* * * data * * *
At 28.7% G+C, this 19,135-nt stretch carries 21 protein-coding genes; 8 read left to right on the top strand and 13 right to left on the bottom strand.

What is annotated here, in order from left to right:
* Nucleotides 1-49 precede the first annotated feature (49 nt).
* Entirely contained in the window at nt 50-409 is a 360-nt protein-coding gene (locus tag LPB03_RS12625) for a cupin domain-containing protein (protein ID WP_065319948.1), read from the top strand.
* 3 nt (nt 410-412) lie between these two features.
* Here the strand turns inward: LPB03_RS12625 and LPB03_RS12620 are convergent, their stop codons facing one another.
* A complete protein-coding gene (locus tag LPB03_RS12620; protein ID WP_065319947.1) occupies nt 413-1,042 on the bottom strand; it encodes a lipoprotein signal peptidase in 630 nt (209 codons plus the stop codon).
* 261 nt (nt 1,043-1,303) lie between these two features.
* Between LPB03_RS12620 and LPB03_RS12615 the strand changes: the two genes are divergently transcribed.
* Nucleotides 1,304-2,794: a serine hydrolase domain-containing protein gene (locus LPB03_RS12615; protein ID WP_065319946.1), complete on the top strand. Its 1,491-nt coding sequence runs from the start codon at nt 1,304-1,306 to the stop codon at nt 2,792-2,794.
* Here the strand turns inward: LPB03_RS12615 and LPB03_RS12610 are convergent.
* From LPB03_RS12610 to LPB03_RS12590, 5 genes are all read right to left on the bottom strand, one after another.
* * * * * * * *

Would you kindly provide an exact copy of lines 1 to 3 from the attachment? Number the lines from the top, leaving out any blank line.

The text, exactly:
At 28.7% G+C, this 19,135-nt stretch carries 21 protein-coding genes; 8 read left to right on the top strand and 13 right to left on the bottom strand.

What is annotated here, in order from left to right:
* Nucleotides 1-49 precede the first annotated feature (49 nt).